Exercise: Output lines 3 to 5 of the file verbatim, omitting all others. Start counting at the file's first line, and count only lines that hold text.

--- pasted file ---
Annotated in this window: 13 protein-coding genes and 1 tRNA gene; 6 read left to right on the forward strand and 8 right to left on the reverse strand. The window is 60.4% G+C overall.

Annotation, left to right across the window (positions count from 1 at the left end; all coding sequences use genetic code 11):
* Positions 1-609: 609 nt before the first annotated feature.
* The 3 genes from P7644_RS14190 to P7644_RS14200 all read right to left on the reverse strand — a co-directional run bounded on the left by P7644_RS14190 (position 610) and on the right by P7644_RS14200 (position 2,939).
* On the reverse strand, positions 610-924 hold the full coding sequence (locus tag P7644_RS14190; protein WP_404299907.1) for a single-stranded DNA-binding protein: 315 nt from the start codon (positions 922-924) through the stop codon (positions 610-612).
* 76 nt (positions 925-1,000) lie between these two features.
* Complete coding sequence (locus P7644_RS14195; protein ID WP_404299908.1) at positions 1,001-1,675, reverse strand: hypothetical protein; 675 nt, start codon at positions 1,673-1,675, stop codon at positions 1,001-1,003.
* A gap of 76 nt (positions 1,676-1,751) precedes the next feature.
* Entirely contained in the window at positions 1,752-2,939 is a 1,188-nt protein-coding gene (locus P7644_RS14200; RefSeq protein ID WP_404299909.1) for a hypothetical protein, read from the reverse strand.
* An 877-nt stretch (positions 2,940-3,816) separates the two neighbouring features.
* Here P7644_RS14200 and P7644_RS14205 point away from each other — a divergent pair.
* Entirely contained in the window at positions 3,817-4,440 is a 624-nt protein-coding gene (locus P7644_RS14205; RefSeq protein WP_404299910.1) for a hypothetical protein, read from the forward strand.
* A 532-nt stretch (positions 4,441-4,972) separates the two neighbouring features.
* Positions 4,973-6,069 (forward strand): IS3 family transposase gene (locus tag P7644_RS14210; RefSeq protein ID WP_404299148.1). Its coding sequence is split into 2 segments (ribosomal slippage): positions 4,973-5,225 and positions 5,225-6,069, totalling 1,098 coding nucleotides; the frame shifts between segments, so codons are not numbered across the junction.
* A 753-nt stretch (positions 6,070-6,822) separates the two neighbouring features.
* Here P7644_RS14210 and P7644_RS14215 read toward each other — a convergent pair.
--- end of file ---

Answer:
* Positions 1-609: 609 nt before the first annotated feature.
* The 3 genes from P7644_RS14190 to P7644_RS14200 all read right to left on the reverse strand — a co-directional run bounded on the left by P7644_RS14190 (position 610) and on the right by P7644_RS14200 (position 2,939).
* On the reverse strand, positions 610-924 hold the full coding sequence (locus tag P7644_RS14190; protein WP_404299907.1) for a single-stranded DNA-binding protein: 315 nt from the start codon (positions 922-924) through the stop codon (positions 610-612).